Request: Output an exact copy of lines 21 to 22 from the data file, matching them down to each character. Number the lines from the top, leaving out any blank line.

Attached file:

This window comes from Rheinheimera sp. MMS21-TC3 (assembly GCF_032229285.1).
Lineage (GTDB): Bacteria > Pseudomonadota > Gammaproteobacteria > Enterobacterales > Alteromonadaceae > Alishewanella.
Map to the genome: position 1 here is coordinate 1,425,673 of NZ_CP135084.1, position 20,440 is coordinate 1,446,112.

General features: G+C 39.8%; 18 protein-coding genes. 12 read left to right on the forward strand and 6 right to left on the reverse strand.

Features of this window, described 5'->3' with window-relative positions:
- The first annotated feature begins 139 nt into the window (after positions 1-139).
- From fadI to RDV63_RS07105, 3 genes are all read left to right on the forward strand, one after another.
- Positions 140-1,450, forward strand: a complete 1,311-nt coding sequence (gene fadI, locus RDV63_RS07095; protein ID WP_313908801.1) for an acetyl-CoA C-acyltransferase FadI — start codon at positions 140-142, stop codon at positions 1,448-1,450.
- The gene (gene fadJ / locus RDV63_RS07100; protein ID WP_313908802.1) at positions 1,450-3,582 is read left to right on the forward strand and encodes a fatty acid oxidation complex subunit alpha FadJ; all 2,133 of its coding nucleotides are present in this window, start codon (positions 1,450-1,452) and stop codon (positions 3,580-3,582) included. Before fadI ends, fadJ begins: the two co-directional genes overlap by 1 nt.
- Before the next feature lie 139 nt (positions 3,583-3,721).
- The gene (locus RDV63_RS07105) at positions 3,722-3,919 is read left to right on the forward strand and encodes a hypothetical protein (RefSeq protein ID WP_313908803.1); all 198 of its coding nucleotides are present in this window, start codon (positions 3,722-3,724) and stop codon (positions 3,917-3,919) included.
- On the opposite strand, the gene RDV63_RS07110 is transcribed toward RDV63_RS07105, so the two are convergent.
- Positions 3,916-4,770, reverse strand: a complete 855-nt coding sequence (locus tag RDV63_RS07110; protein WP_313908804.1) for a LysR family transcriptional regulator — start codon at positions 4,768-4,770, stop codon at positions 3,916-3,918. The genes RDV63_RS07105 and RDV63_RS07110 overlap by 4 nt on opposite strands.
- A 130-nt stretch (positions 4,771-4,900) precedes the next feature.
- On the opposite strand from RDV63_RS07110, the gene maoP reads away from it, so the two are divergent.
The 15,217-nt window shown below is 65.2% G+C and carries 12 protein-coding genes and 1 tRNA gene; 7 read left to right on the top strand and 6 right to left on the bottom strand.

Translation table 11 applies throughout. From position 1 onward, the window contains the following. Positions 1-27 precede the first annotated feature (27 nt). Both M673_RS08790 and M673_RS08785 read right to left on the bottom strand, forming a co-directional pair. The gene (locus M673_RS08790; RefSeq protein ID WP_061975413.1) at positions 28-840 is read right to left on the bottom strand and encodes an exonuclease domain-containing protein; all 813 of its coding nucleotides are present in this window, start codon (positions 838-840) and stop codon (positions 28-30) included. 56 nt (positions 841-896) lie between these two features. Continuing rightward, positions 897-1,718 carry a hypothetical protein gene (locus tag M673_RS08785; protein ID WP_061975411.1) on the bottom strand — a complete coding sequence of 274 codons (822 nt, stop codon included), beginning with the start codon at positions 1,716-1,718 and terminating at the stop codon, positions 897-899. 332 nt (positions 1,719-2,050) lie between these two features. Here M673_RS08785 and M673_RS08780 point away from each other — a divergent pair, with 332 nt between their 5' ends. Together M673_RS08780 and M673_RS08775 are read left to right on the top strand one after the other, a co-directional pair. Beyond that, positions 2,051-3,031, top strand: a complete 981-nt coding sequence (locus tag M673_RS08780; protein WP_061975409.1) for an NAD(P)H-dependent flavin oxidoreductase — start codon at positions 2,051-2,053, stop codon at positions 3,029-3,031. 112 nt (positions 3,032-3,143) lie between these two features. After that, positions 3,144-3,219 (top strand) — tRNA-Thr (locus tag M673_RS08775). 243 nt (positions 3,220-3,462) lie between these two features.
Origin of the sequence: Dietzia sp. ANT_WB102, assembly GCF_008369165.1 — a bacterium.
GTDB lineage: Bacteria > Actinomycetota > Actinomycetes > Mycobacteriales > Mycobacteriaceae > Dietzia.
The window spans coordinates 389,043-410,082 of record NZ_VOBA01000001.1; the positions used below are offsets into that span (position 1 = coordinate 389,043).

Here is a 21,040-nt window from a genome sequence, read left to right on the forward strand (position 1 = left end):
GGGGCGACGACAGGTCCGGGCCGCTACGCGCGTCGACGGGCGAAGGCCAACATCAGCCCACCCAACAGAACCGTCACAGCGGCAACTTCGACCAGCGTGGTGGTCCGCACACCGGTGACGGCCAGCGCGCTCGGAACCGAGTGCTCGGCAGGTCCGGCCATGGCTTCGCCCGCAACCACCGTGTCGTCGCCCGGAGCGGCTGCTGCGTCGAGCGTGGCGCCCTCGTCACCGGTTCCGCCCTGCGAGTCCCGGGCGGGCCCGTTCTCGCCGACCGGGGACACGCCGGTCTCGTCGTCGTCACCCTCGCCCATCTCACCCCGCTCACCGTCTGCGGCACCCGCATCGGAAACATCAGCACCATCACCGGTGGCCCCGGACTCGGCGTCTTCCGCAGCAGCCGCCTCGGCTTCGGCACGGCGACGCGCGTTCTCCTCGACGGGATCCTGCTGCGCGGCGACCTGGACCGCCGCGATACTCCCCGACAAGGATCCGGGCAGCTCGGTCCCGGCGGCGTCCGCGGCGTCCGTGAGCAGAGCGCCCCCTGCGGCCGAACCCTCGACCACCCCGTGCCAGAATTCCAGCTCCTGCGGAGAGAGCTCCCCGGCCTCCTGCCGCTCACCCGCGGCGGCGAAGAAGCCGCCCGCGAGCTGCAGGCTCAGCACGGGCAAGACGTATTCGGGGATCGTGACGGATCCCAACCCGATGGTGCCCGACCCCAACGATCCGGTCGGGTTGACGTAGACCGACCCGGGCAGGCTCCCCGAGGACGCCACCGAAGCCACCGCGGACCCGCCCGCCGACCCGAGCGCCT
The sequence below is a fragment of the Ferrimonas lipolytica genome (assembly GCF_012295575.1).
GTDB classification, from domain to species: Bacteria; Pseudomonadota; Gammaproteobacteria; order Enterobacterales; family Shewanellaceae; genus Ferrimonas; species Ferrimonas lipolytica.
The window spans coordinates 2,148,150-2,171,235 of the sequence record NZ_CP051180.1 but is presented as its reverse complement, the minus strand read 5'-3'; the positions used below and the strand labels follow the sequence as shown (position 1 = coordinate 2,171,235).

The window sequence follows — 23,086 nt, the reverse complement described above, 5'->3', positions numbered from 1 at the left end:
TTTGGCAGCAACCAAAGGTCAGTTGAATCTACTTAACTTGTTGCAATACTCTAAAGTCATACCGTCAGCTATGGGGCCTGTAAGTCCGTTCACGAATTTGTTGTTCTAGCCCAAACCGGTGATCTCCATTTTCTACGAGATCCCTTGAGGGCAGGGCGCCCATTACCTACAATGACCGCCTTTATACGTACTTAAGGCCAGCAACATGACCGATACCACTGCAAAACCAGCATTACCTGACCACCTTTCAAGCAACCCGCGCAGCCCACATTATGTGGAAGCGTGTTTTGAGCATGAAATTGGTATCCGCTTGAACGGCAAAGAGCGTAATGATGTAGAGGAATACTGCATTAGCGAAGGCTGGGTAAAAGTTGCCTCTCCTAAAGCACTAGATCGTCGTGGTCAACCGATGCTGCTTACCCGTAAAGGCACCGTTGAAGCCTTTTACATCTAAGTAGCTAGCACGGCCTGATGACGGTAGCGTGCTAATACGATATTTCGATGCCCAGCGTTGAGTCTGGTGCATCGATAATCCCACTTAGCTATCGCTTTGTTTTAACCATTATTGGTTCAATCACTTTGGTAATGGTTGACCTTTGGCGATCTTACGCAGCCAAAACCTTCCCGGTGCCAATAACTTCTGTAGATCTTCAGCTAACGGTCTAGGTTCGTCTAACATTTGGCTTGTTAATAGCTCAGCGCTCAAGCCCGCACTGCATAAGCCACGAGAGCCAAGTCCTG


Here is a 21,040-nt window from a genome sequence, read left to right on the forward strand (position 1 = left end):
GGGGCGACGACAGGTCCGGGCCGCTACGCGCGTCGACGGGCGAAGGCCAACATCAGCCCACCCAACAGAACCGTCACAGCGGCAACTTCGACCAGCGTGGTGGTCCGCACACCGGTGACGGCCAGCGCGCTCGGAACCGAGTGCTCGGCAGGTCCGGCCATGGCTTCGCCCGCAACCACCGTGTCGTCGCCCGGAGCGGCTGCTGCGTCGAGCGTGGCGCCCTCGTCACCGGTTCCGCCCTGCGAGTCCCGGGCGGGCCCGTTCTCGCCGACCGGGGACACGCCGGTCTCGTCGTCGTCACCCTCGCCCATCTCACCCCGCTCACCGTCTGCGGCACCCGCATCGGAAACATCAGCACCATCACCGGTGGCCCCGGACTCGGCGTCTTCCGCAGCAGCCGCCTCGGCTTCGGCACGGCGACGCGCGTTCTCCTCGACGGGATCCTGCTGCGCGGCGACCTGGACCGCCGCGATACTCCCCGACAAGGATCCGGGCAGCTCGGTCCCGGCGGCGTCCGCGGCGTCCGTGAGCAGAGCGCCCCCTGCGGCCGAACCCTCGACCACCCCGTGCCAGAATTCCAGCTCCTGCGGAGAGAGCTCCCCGGCCTCCTGCCGCTCACCCGCGGCGGCGAAGAAGCCGCCCGCGAGCTGCAGGCTCAGCACGGGCAAGACGTATTCGGGGATCGTGACGGATCCCAACCCGATGGTGCCCGACCCCAACGATCCGGTCGGGTTGACGTAGACCGACCCGGGCAGGCTCCCCGAGGACGCCACCGAAGCCACCGCGGACCCGCCCGCCGACCCGAGCGCCT